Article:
While trawling a popular Aikido forum, I was sharing my experiences in the Aikikai Hombu HQ in Tokyo which was in short, not positive.

Basically I expressed how I felt like an outsider with nobody returning my smiles and the instructor more concerned with the other Japanese student whom I was partnered with even when at times I was struggling with the technique as much as the that Japanese student. Even the locker room situation before and after the class was just as tense with nobody talking to each other. Training itself was like some sort of strange religion where the instructor did and you followed without much more than a few words (which I unfortunately did not understand either).

I basically wanted to know if this was an isolated case or was this truly the 'Hombu experience'.

I was told by a few forumers that I had to 'learn humility' and 'be grateful that they let you train there' and that 'training is serious, not to make friends'. In short, they are doing me a favor by letting me be there in the first place and I should be thankful for whatever I got.

To hear this from fellow Aikidoka, really made me wonder how brainwashed are these people? There's one thing to be strict and no nonsense, but another to be unapproachable and expect blind obedience. I doubt having such a 'strict' environment improves learning at all! It's one thing preventing people messing around in class and goofing off, but to have everyone fearful and not daring to talk above a tiny whisper when you are genuinely discussing what works and what doesn't, is to me a very antiquated way of learning.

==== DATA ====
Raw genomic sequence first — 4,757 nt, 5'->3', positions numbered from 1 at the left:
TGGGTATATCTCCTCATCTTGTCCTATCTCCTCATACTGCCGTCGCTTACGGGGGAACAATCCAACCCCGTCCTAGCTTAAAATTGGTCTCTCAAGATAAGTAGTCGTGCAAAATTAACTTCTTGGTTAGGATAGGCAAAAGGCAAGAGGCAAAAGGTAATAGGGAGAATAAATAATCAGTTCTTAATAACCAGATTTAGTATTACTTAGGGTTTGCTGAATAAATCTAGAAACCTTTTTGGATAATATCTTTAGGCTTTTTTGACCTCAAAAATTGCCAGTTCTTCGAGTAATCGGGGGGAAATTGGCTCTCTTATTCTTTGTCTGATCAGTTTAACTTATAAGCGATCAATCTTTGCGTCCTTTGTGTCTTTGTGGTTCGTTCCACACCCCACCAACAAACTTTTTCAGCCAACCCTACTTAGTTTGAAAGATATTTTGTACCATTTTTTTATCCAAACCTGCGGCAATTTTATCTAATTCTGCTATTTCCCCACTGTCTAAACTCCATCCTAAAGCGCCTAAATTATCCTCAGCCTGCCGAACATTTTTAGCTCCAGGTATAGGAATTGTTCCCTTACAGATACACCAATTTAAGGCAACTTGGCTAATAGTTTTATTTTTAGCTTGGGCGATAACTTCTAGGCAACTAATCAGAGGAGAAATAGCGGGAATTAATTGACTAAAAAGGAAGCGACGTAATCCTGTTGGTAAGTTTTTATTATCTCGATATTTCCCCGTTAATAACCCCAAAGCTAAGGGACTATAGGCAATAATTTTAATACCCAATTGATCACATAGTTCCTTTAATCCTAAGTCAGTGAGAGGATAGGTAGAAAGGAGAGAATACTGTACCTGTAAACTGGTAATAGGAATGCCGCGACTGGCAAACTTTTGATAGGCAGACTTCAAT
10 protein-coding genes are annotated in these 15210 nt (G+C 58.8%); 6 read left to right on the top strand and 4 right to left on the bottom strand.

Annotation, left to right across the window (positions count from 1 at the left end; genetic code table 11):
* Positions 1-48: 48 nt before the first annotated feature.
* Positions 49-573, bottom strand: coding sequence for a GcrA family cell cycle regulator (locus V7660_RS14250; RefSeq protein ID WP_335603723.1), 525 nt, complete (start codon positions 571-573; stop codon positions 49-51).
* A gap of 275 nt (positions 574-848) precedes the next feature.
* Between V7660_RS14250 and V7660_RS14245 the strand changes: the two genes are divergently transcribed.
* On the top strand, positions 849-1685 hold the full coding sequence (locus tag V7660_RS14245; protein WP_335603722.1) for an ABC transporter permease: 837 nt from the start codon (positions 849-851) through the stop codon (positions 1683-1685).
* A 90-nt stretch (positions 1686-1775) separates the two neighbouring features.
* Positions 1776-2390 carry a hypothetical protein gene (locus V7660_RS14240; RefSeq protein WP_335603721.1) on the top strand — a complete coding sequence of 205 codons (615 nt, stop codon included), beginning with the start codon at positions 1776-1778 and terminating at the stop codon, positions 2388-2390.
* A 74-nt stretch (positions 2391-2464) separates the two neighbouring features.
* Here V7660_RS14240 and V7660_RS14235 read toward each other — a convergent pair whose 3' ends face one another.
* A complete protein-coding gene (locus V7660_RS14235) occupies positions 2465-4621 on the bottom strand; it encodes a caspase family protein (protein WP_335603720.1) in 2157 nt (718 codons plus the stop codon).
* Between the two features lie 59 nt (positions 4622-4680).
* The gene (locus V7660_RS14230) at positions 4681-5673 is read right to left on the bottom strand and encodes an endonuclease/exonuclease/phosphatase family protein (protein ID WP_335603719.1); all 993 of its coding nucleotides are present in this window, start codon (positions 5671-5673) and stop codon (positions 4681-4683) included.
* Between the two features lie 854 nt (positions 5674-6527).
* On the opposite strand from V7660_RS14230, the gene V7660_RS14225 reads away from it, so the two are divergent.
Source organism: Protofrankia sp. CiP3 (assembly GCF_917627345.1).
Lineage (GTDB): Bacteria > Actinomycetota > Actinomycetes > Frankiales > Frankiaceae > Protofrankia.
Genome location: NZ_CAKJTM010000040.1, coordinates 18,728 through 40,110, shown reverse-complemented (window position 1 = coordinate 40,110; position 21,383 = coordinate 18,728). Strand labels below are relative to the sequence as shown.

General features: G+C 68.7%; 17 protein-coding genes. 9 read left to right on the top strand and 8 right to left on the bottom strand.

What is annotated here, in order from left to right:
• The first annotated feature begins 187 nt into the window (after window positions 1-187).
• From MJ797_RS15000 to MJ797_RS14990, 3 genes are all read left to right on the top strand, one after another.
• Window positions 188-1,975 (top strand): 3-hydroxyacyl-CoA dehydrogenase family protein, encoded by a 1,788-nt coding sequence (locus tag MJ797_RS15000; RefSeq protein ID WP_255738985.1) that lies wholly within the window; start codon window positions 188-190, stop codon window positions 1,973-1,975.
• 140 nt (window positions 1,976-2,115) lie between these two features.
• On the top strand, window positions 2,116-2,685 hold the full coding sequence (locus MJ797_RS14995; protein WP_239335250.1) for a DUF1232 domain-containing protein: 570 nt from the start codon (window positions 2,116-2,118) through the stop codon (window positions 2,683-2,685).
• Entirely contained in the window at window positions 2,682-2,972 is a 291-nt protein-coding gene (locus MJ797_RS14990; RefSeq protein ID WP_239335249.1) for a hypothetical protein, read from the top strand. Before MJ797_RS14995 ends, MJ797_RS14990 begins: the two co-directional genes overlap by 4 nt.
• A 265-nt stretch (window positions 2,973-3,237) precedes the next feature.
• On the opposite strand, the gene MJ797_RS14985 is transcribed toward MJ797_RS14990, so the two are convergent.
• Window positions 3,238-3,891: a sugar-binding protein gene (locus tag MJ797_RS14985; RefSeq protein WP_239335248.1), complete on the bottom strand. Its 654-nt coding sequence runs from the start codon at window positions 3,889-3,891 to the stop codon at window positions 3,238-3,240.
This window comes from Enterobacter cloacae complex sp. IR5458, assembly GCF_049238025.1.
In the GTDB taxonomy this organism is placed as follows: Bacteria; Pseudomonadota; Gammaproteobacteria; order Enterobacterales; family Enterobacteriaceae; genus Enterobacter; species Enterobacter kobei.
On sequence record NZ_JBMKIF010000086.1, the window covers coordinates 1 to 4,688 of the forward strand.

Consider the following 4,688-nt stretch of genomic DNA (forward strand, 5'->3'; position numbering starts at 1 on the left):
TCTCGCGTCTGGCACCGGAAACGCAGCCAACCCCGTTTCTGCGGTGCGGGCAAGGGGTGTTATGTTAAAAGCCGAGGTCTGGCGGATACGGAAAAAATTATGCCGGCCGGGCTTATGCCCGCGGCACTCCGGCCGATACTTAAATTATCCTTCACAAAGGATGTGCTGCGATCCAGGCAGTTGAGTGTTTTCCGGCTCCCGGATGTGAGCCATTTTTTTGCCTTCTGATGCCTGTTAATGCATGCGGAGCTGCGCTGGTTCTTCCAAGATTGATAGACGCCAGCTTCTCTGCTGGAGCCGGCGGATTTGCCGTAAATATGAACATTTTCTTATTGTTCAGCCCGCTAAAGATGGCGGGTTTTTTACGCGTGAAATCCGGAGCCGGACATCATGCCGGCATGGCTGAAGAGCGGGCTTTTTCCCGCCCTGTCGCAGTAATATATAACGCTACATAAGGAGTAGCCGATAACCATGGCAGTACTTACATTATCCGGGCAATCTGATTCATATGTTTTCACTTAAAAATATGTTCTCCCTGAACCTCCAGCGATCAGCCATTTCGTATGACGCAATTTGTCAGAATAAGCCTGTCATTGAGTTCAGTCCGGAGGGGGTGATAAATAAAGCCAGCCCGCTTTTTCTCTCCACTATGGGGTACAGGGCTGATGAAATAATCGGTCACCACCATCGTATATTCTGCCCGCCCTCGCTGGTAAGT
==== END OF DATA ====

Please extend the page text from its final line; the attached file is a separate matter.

I think the era where teachers are respected as mini deities is over. A teacher-student relationship is based on communication and understanding, not a hierarchy. Sure, a teacher has to be accorded some degree of respect, but not to the point where the teacher is considered to be a different class of person to you and everything he says is law. A martial art need not be a puzzle that you have to figure out yourself through training thousands of hours if it can be communicated within a few minutes.

In retrospect at my years of training, I wished I had been given some very basic anecdotes that could have been told to me in two minutes, but because no one told me, it took me some 14 years to realize it. That to me is unnecessary and a complete waste of time. Whatever benefit/satisfaction I got from discovering this myself was offset by the sheer amount of time I had invested to find this out.

I guess I can understand this as many martial arts develop in such a repressed environment where your teacher is literally your 'master' and you had to clean his house, do his chores and if he felt like it, he would impart a few techniques to you. But it is still shocking to think that there are those who still believe this is an acceptable and in fact ideal way to learn things.


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